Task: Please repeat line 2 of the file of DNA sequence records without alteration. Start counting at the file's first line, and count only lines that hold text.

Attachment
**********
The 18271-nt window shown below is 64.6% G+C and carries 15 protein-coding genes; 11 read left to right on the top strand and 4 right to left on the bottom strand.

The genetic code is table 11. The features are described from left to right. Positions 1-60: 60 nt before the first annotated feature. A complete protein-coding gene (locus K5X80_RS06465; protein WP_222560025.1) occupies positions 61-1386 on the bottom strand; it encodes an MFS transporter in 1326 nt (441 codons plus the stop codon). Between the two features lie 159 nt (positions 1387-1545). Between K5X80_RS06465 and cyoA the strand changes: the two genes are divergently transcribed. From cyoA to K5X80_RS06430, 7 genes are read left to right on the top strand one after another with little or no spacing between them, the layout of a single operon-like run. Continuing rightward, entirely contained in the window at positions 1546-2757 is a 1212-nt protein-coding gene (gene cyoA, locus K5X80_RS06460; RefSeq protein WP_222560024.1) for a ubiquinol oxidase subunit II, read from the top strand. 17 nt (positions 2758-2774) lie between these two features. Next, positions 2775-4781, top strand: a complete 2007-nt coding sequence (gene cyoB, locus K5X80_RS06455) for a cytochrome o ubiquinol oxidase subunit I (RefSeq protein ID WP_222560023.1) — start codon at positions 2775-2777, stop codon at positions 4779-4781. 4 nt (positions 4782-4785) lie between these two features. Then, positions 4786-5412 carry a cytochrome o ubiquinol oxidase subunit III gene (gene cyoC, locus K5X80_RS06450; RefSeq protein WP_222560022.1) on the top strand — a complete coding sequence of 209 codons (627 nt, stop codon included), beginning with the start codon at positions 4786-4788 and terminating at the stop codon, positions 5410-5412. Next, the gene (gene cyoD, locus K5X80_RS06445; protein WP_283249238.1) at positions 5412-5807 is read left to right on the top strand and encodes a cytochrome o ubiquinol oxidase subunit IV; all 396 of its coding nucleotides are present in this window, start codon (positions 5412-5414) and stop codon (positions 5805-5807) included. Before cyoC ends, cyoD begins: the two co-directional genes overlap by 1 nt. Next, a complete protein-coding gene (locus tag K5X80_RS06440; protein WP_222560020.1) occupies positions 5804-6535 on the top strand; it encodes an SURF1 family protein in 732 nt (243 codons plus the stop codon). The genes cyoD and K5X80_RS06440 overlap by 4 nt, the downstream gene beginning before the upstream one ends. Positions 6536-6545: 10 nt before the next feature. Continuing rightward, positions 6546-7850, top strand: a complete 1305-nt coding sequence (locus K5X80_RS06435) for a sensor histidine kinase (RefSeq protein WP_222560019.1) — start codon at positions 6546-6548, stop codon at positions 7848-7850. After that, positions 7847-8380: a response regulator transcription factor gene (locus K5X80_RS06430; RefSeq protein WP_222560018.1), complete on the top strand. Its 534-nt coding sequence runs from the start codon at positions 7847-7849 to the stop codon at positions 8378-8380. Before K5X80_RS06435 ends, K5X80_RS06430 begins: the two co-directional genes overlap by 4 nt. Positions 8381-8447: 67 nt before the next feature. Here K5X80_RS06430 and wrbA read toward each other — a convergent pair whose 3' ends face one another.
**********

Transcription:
The genetic code is table 11. The features are described from left to right. Positions 1-60: 60 nt before the first annotated feature. A complete protein-coding gene (locus K5X80_RS06465; protein WP_222560025.1) occupies positions 61-1386 on the bottom strand; it encodes an MFS transporter in 1326 nt (441 codons plus the stop codon). Between the two features lie 159 nt (positions 1387-1545). Between K5X80_RS06465 and cyoA the strand changes: the two genes are divergently transcribed. From cyoA to K5X80_RS06430, 7 genes are read left to right on the top strand one after another with little or no spacing between them, the layout of a single operon-like run. Continuing rightward, entirely contained in the window at positions 1546-2757 is a 1212-nt protein-coding gene (gene cyoA, locus K5X80_RS06460; RefSeq protein WP_222560024.1) for a ubiquinol oxidase subunit II, read from the top strand. 17 nt (positions 2758-2774) lie between these two features. Next, positions 2775-4781, top strand: a complete 2007-nt coding sequence (gene cyoB, locus K5X80_RS06455) for a cytochrome o ubiquinol oxidase subunit I (RefSeq protein ID WP_222560023.1) — start codon at positions 2775-2777, stop codon at positions 4779-4781. 4 nt (positions 4782-4785) lie between these two features. Then, positions 4786-5412 carry a cytochrome o ubiquinol oxidase subunit III gene (gene cyoC, locus K5X80_RS06450; RefSeq protein WP_222560022.1) on the top strand — a complete coding sequence of 209 codons (627 nt, stop codon included), beginning with the start codon at positions 4786-4788 and terminating at the stop codon, positions 5410-5412. Next, the gene (gene cyoD, locus K5X80_RS06445; protein WP_283249238.1) at positions 5412-5807 is read left to right on the top strand and encodes a cytochrome o ubiquinol oxidase subunit IV; all 396 of its coding nucleotides are present in this window, start codon (positions 5412-5414) and stop codon (positions 5805-5807) included. Before cyoC ends, cyoD begins: the two co-directional genes overlap by 1 nt. Next, a complete protein-coding gene (locus tag K5X80_RS06440; protein WP_222560020.1) occupies positions 5804-6535 on the top strand; it encodes an SURF1 family protein in 732 nt (243 codons plus the stop codon). The genes cyoD and K5X80_RS06440 overlap by 4 nt, the downstream gene beginning before the upstream one ends. Positions 6536-6545: 10 nt before the next feature. Continuing rightward, positions 6546-7850, top strand: a complete 1305-nt coding sequence (locus K5X80_RS06435) for a sensor histidine kinase (RefSeq protein WP_222560019.1) — start codon at positions 6546-6548, stop codon at positions 7848-7850. After that, positions 7847-8380: a response regulator transcription factor gene (locus K5X80_RS06430; RefSeq protein WP_222560018.1), complete on the top strand. Its 534-nt coding sequence runs from the start codon at positions 7847-7849 to the stop codon at positions 8378-8380. Before K5X80_RS06435 ends, K5X80_RS06430 begins: the two co-directional genes overlap by 4 nt. Positions 8381-8447: 67 nt before the next feature. Here K5X80_RS06430 and wrbA read toward each other — a convergent pair whose 3' ends face one another.